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South Africans have been held spellbound by the torrent of evidence of corruption emerging from two parallel commissions of inquiry — into state capture, and the fitness to hold office of two senior officials of the National Prosecuting Authority (NPA).

These strengthen perceptions that SA under former president Jacob Zuma — from May 2009 to March 2018 — transformed from a democracy into a “kleptocracy”: a country ruled by thieves.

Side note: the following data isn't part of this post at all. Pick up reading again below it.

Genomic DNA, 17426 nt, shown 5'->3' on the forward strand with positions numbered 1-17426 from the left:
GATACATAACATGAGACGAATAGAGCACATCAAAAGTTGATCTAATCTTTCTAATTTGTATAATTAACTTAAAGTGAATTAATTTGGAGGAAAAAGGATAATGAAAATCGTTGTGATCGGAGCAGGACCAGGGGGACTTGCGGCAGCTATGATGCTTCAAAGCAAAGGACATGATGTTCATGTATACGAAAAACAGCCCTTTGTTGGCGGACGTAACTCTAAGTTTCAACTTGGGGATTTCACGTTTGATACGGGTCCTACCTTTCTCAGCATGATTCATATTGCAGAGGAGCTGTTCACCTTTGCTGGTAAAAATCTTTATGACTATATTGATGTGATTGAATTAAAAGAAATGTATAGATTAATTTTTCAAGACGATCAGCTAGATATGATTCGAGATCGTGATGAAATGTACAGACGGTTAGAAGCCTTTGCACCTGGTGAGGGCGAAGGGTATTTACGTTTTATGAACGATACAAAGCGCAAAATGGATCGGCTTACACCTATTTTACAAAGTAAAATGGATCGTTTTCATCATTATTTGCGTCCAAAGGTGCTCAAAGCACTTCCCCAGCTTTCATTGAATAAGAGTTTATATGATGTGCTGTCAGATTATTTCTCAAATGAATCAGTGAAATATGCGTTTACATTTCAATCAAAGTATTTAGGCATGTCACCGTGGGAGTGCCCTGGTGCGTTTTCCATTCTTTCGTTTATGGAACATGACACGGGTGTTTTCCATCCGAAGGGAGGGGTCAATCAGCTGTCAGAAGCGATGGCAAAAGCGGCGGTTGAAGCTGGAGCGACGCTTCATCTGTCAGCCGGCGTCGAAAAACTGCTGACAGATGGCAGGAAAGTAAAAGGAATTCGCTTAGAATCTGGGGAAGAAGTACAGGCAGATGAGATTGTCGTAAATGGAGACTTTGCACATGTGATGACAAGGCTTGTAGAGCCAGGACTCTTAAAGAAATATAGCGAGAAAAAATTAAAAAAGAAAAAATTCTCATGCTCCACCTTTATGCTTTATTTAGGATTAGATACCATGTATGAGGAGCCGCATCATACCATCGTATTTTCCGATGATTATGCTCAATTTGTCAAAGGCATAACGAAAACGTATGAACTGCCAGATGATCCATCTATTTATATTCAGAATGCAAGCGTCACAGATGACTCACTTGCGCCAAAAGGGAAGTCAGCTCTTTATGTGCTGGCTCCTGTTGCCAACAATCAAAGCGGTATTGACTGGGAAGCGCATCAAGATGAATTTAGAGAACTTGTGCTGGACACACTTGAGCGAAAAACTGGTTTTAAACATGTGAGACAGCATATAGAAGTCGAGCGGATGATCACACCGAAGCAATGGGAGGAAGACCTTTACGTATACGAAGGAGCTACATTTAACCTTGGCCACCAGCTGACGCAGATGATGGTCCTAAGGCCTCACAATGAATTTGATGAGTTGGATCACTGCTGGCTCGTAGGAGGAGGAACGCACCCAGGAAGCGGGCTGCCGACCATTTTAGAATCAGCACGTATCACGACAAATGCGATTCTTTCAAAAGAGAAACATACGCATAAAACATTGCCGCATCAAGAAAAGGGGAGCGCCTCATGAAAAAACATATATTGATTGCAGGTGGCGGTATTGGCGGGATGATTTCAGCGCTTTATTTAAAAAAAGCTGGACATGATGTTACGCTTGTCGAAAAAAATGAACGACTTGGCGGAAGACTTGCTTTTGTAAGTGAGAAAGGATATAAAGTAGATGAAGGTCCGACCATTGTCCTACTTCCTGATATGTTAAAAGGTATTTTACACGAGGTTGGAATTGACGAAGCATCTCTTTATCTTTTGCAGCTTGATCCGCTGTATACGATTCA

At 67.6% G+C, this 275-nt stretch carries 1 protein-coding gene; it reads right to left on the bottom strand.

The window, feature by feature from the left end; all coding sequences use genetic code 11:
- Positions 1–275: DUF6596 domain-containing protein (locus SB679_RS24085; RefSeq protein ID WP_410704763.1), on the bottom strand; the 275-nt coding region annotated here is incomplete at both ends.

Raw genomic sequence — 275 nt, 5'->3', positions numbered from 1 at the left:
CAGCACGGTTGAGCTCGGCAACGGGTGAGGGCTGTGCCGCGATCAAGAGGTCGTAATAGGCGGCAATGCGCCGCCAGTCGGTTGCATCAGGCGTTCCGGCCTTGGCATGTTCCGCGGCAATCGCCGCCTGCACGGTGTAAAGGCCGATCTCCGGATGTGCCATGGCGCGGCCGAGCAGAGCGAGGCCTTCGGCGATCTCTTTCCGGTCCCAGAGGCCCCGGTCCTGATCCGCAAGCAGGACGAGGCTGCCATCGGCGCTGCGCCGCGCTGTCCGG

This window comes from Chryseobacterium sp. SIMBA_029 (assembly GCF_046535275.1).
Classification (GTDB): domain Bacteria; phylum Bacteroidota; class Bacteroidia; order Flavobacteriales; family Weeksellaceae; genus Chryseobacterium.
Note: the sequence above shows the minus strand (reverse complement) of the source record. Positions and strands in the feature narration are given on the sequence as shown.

The country scored only 43 out of 100 on Transparency International’s corruption perceptions index for 2018, down from 47 in 2009. So the question is: is it indeed the case that SA has become a kleptocracy? Has it travelled far along the road to joining states such as Russia and Equatorial Guinea, notorious for being ruled by authoritarian leaders in league with corrupt oligarchs at the expense of ordinary people? If this is so, is that condition reversible? Understanding kleptocracy Derived from the Greek words for thieving and ruling, the word “kleptocracy” entered the modern social science lexicon through the work of the Polish-British sociologist Stanislav Andreski in the 1960s. His book The African Predicament identified post-independence African regimes as kleptocratic. Basically, he presented kleptocracy as government by corrupt leaders who use their power to exploit the people and national resources of their countries to extend their personal wealth and political powers. But...

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